One of the most important principles of secure system design is distinguishing between code and data, where ‘code’ means sequences of CPU instructions, and ‘data’ means the data manipulated by those instructions. In some cases, ‘data’ is promoted to ‘code’ in a program, for instance by a shared library loader or a JIT, but in most cases, they are completely disjoint, and a program that manipulates its own code as if it were data is misbehaving, either due to a bug or due to the fact that it is under attack.
The typical approach to address this class of attacks is to use permission attributes in the page tables, on the one hand to prevent a program from manipulating its own code, and to prevent it from executing its data on the other. This is usually referred to as W^X, i.e., the permission attributes of any memory region belonging to a program may either have the writable attribute, or the executable attribute, but never both (W xor X).
UEFI implementations typically map all of memory as both writable and executable, both during boot and at runtime. This makes UEFI vulnerable to this kind of attacks, especially the memory regions that are retained by the OS at runtime.
Runtime memory protection in UEFI
Booting via UEFI consists of two distinct phases, the boot phase and the runtime phase. During the boot phase, the UEFI firmware owns the system, i.e., the interrupt controller, the MMU and all other core resources and devices. Once an OS loader calls the ExitBootServices() boot service, the UEFI firmware relinquishes ownership to the OS.
This means that, if we want to apply the W^X principle to UEFI runtime services regions (the memory regions that contain the code and data that implement the firmware services that UEFI exposes to the OS), the firmware needs to tell the OS which attributes it can use when mapping those regions into its address space. For this purpose, version 2.6 of the UEFI specification introduces a new configuration table, the Memory Attributes Table, that breaks down each RuntimeServicesCode and RuntimeServicesData region in the UEFI memory map into sub-regions that can be mapped with strict permissions. (Note that, while RuntimeServicesData contain strictly data, RuntimeServicesCode regions describe PE/COFF executables in memory that consist of both code and data, and so the latter cannot be simply mapped with R-X attributes)
In Linux on ARM and arm64, as an additional layer of protection, the page tables that describe the UEFI runtime services regions are only live when necessary, which is during the time that a UEFI runtime service call is in progress. At all other times, the regions are left unmapped.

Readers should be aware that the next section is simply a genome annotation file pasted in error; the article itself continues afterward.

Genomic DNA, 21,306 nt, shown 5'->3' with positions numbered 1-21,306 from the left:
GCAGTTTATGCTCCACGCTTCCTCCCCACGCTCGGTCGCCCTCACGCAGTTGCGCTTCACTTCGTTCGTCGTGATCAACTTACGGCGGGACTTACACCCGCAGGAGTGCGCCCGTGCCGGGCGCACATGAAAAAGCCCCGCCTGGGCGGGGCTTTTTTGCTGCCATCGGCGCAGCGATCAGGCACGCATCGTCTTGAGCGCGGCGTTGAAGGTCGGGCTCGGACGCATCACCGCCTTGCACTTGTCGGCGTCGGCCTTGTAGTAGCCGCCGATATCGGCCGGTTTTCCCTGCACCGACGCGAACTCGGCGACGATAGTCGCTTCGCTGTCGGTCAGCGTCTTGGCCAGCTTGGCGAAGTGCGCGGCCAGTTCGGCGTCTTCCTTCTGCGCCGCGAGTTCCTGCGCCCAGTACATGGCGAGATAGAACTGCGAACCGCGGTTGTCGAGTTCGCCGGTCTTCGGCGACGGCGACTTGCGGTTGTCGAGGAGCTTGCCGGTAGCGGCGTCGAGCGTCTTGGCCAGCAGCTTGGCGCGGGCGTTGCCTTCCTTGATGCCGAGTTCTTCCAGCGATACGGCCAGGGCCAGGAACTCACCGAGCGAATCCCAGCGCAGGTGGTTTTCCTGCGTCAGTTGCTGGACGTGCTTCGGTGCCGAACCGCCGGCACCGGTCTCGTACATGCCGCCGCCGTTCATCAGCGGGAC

Support for the memory attributes table in the ARM and arm64 ports of Linux is queued for the v4.7 release. The x86 implementation is currently in development.
Boot time memory protection in UEFI
NOTE: As of 24 March 2017, this blog post is out of date. I have collaborated with Jiewen Yao of the Intel Firmware team to get full memory protection implemented in upstream EDK2, both for PE/COFF images, based on section attributes, and for all remaining memory regions, using a policy PCD.
At boot time, it is up to UEFI itself to manage the permission attributes of its page tables. Unfortunately, most (all?) implementations based on EDK2/Tianocore simply map all of memory both writable and executable, and the only enhancement that was made recently in this area is to map the stack of the boot CPU non-executable during the DXE phase.
As a proof of concept, I implemented strict memory protections for ArmVirtQemu, the UEFI build for the QEMU AArch64 mach-virt platform, which maps all of memory non-executable, and remaps code regions read-only/executable when required. Since EDK2 heavily relies on PE/COFF internally, this is simply a matter of using existing hooks in the PE/COFF loader to set the permissions bits according to the section attributes in the PE/COFF header.
Since such permissions can only be applied at page granularity, it does require that we increase the PE/COFF section alignment to 4 KB. Since most of the PE/COFF executables that make up the firmware live in a compressed firmware volume, this does not affect the memory footprint of the boot image significantly, but it is something to take into account when porting this to a bare metal platform with limited flash space.
With the above changes in place, we can update the default attributes used for the 1:1 mapping of system memory to include the XN bits, completing our W^X implementation for ArmVirtQemu.